Interpretation of X-ray photoelectron spectra of carbon-nitride thin films: New insights from in situ XPS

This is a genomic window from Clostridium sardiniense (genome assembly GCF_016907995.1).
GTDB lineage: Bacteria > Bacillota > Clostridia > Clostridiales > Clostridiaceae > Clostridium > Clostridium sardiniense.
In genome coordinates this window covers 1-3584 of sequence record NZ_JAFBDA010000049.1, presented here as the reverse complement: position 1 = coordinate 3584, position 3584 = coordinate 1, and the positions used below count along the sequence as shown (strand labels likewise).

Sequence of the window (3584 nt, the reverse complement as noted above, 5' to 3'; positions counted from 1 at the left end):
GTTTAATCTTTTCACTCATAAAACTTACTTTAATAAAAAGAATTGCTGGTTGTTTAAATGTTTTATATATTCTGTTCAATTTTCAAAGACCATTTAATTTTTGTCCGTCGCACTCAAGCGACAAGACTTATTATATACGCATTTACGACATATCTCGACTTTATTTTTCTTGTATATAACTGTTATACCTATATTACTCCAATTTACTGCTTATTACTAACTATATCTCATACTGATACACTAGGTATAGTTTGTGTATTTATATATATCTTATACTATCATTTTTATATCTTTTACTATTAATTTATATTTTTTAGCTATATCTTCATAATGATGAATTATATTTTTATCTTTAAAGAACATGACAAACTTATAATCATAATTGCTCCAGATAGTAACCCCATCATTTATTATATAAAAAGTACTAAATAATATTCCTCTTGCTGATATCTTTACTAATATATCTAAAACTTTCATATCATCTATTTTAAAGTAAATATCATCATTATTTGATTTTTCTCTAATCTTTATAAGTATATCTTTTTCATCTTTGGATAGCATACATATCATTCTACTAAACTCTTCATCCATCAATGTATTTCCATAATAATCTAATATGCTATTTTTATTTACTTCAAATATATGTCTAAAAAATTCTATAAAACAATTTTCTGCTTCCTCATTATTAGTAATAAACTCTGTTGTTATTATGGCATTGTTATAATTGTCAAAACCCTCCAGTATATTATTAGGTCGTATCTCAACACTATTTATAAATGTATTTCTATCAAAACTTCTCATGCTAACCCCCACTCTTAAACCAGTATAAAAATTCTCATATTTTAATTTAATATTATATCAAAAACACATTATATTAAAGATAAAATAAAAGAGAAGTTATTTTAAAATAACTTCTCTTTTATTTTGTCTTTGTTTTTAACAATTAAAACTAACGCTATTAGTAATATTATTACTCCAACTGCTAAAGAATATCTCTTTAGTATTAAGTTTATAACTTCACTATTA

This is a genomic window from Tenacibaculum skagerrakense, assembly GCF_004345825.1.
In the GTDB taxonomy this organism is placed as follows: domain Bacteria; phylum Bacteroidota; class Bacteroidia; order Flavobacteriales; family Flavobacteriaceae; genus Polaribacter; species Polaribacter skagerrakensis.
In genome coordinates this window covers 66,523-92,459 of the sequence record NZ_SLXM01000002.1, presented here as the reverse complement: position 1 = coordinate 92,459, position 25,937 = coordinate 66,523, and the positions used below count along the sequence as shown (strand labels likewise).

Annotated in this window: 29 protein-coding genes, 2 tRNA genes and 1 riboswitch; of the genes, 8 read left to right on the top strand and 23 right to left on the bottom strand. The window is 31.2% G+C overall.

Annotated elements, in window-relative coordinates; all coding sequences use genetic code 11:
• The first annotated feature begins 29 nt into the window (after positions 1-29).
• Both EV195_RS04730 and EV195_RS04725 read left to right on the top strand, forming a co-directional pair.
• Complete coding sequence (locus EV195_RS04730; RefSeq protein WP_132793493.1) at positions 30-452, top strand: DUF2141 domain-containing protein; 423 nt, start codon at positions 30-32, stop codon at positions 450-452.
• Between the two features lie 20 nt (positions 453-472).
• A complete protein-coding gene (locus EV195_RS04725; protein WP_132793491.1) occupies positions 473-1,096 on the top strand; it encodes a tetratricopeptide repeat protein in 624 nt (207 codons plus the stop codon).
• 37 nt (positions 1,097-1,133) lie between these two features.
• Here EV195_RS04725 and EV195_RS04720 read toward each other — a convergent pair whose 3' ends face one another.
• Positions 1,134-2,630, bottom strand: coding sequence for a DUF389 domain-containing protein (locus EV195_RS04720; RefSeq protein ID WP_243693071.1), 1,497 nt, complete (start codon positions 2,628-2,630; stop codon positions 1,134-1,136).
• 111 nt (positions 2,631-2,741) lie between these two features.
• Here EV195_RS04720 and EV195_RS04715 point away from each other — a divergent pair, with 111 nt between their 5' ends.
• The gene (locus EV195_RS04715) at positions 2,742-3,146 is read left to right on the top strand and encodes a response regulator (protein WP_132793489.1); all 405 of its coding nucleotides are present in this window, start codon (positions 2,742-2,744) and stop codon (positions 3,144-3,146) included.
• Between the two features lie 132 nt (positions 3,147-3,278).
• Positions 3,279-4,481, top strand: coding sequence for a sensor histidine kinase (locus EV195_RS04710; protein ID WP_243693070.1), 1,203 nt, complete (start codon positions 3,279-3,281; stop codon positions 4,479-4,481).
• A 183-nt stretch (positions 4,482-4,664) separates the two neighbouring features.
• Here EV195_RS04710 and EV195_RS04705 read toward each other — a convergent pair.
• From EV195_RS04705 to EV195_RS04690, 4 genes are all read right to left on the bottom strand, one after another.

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© 2016 Elsevier Ltd We report on angular-resolved x-ray photoelectron spectroscopy (XPS) studies of magnetron sputtered CNx thin films, first in situ (without air exposure), then after air exposure (for time periods ranging from minutes to several years), and finally after Ar ion etching using ion energies ranging from 500 eV to 4 keV. The as-deposited films typically exhibit two strong N1s peaks corresponding to pyridine-like, and graphite-like, at ∼398.2 eV and ∼400.7 eV, respectively. Comparison between in situ and air-exposed samples suggests that the peak component at ∼402–403 eV is due only to quaternary nitrogen and not oxidized nitrogen. Furthermore, peak components in the ∼399–400 eV range cannot only be ascribed to nitriles or pyrrolic nitrogen as is commonly done. We propose that it can also be due to a polarization shift in pyridinic N, induced by surface water or hydroxides. Argon ion etching readily removes surface oxygen, but results also in a strong preferential sputtering of nitrogen and can cause amorphization of the film surface. The best methods for evaluating and interpreting the CNx film structure and composition with ex-situ XPS are discussed.

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